Dubroff: Flying the not so friendly skies as airlines probed for collusion
Reports that Justice Department officials are looking into whether the nation’s four largest airlines conspired to keep airline ticket prices high by manipulating capacity come as little surprise to this frequent flyer.
As a person who flies from somewhere in the region to Denver most weeks, I’ve seen first-hand how much the choices for travel across the Rockies have dwindled over the years – particularly when it comes to the larger carriers.
Not so many years ago, travelers flying from Santa Barbara or San Luis Obispo had a choice of carriers to take them to Los Angeles or elsewhere for connections. SLO had United and American competing for service to Los Angeles.
Santa Barbara hosted commuter flights on Delta Airlines to Salt Lake City, on United, now United Continental Holdings, to Los Angeles and Denver, on USAir, now part of American Airlines Group, to Phoenix and American to LAX and, for at least a short time, to Dallas. Santa Maria offered a competing and sometimes less expensive way to get to LAX on United.
Little by little, the choices narrowed. American shuttered its operations in SLO, claiming financial hardships as it grappled with high fuel prices. Shortly after it shut down on the Central Coast, American launched its still not fully completed merger with U.S. Airways.
The Delta flights to Salt Lake were suspended for largely unknown reasons. But Delta and Northwest airlines merged, creating the first of the new generation of airline behemoths.
United has been retrenching, but also extending its monopoly powers, during its merger with Continental Airlines.
It pulled out of San Jose, a gateway to the Silicon Valley, and forced us to fly into San Francisco, where fog often upends early morning flight plans. It forced Santa Maria and, increasingly, SLO passengers to fly north to SFO rather than south for connections.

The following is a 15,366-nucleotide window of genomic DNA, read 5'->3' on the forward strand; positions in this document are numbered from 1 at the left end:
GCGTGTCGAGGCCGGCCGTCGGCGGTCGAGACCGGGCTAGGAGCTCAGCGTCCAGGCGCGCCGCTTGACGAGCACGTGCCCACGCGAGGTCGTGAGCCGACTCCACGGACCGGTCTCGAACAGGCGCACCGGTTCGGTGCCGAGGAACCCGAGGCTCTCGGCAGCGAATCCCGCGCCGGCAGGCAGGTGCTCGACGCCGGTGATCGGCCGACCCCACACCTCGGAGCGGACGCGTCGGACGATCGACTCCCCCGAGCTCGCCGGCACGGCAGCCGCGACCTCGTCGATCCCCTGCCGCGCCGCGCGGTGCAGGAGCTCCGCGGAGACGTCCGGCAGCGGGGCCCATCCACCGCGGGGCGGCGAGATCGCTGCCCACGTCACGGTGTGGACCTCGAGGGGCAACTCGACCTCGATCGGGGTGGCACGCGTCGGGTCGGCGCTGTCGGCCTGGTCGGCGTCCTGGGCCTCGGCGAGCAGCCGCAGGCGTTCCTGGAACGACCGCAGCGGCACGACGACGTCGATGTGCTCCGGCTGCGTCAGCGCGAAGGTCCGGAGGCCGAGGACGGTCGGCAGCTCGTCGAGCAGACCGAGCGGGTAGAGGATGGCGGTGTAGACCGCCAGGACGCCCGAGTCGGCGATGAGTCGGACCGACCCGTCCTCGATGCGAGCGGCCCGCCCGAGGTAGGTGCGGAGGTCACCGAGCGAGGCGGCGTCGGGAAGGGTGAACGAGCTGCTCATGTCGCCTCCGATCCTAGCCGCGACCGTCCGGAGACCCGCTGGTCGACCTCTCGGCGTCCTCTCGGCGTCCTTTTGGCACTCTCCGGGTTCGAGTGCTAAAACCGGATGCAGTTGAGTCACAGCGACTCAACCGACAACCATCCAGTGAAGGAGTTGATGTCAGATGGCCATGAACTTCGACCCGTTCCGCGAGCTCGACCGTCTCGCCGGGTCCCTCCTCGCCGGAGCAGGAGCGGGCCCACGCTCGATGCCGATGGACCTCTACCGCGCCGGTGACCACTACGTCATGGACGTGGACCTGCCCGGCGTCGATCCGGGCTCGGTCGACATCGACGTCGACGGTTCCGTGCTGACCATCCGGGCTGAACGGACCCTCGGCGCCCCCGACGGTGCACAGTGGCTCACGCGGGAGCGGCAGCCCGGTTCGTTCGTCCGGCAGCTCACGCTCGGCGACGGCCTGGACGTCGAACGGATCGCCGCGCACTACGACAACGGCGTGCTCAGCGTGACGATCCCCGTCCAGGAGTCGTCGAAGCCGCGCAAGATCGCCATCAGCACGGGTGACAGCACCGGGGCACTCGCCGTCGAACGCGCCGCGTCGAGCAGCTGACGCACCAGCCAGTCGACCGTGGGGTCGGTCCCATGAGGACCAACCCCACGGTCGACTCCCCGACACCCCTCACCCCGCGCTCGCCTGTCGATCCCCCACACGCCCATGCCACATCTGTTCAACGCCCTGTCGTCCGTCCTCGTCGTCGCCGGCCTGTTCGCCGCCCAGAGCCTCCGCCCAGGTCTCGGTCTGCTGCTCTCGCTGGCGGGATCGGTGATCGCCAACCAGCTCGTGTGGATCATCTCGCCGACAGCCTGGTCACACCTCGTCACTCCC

And in a move that mirrored what it did in SLO, American pulled out of Los Angeles service from Santa Barbara, leaving United with dominance in that market. United controls Los Angeles and Denver while American has the only flights to Phoenix.
Recently, San Luis Obispo and Ventura County’s Oxnard airport have been talking about bringing in new flights, possibly using some taxpayer money to subsidize the marketing or promotion of the new route.
Business travelers are really stymied in their search for air service. Many of us just suck it up and drive to Burbank for cheaper flights on Southwest, or LAX, where fares are more competitive even if traffic is brutal. American Airlines Group, Delta and United Continental Holdings, along with Southwest, are the subject of the Justice Department probe. All four say they are cooperating.
The Justice Department faces a tall order in proving a case of possible collusion by the airlines. It needs to find a smoking gun — a memo or recording of a conversation where executives specifically spell out a quid pro quo.
But just following the route map, it’s clear that something is going on. Whether it is a kind of tacit coordination that doesn’t rise to the level of law-breaking is going to be the multi-million dollar question for the DOJ to answer.
At the same time, separate groups of consumers in New York and Chicago have gone to federal court with civil complaints that the industry has gone too far in controlling prices.
A Bloomberg News article quotes the Chicago complaint as stating that the major airlines “in tandem raised fares, imposed new and higher fees on travelers and reduced their capacity and service.”
Any business flyer on the Central Coast in recent years would not argue with the point that fares and fees have gone up while choices and capacity have been diminished.
• Reach Editor Dubroff at firstname.lastname@example.org.